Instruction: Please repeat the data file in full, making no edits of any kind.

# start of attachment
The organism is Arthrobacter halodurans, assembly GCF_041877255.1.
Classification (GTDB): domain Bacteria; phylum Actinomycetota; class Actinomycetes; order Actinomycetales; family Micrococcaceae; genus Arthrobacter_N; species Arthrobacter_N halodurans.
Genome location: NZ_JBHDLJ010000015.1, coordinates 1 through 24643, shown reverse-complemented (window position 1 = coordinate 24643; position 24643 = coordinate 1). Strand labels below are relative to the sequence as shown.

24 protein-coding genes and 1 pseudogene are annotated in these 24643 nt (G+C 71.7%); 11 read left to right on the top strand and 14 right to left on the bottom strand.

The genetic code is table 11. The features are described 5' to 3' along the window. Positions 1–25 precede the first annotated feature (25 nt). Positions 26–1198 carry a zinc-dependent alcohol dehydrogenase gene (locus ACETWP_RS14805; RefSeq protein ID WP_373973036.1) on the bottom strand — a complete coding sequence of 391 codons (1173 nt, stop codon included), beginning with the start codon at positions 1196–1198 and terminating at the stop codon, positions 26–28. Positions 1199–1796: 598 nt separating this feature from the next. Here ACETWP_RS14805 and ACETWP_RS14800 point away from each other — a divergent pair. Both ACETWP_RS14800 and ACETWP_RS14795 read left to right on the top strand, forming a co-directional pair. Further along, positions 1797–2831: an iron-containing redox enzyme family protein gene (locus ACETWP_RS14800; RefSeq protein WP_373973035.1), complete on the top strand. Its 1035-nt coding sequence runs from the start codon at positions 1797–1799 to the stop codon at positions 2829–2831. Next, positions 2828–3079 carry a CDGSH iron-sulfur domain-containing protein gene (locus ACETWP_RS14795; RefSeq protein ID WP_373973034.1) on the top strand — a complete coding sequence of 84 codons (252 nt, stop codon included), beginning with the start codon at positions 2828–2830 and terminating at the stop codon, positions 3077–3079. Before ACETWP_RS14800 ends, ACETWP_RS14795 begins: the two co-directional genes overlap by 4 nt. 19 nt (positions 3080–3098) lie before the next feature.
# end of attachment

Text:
The organism is Arthrobacter halodurans, assembly GCF_041877255.1.
Classification (GTDB): domain Bacteria; phylum Actinomycetota; class Actinomycetes; order Actinomycetales; family Micrococcaceae; genus Arthrobacter_N; species Arthrobacter_N halodurans.
Genome location: NZ_JBHDLJ010000015.1, coordinates 1 through 24643, shown reverse-complemented (window position 1 = coordinate 24643; position 24643 = coordinate 1). Strand labels below are relative to the sequence as shown.

24 protein-coding genes and 1 pseudogene are annotated in these 24643 nt (G+C 71.7%); 11 read left to right on the top strand and 14 right to left on the bottom strand.

The genetic code is table 11. The features are described 5' to 3' along the window. Positions 1–25 precede the first annotated feature (25 nt). Positions 26–1198 carry a zinc-dependent alcohol dehydrogenase gene (locus ACETWP_RS14805; RefSeq protein ID WP_373973036.1) on the bottom strand — a complete coding sequence of 391 codons (1173 nt, stop codon included), beginning with the start codon at positions 1196–1198 and terminating at the stop codon, positions 26–28. Positions 1199–1796: 598 nt separating this feature from the next. Here ACETWP_RS14805 and ACETWP_RS14800 point away from each other — a divergent pair. Both ACETWP_RS14800 and ACETWP_RS14795 read left to right on the top strand, forming a co-directional pair. Further along, positions 1797–2831: an iron-containing redox enzyme family protein gene (locus ACETWP_RS14800; RefSeq protein WP_373973035.1), complete on the top strand. Its 1035-nt coding sequence runs from the start codon at positions 1797–1799 to the stop codon at positions 2829–2831. Next, positions 2828–3079 carry a CDGSH iron-sulfur domain-containing protein gene (locus ACETWP_RS14795; RefSeq protein ID WP_373973034.1) on the top strand — a complete coding sequence of 84 codons (252 nt, stop codon included), beginning with the start codon at positions 2828–2830 and terminating at the stop codon, positions 3077–3079. Before ACETWP_RS14800 ends, ACETWP_RS14795 begins: the two co-directional genes overlap by 4 nt. 19 nt (positions 3080–3098) lie before the next feature.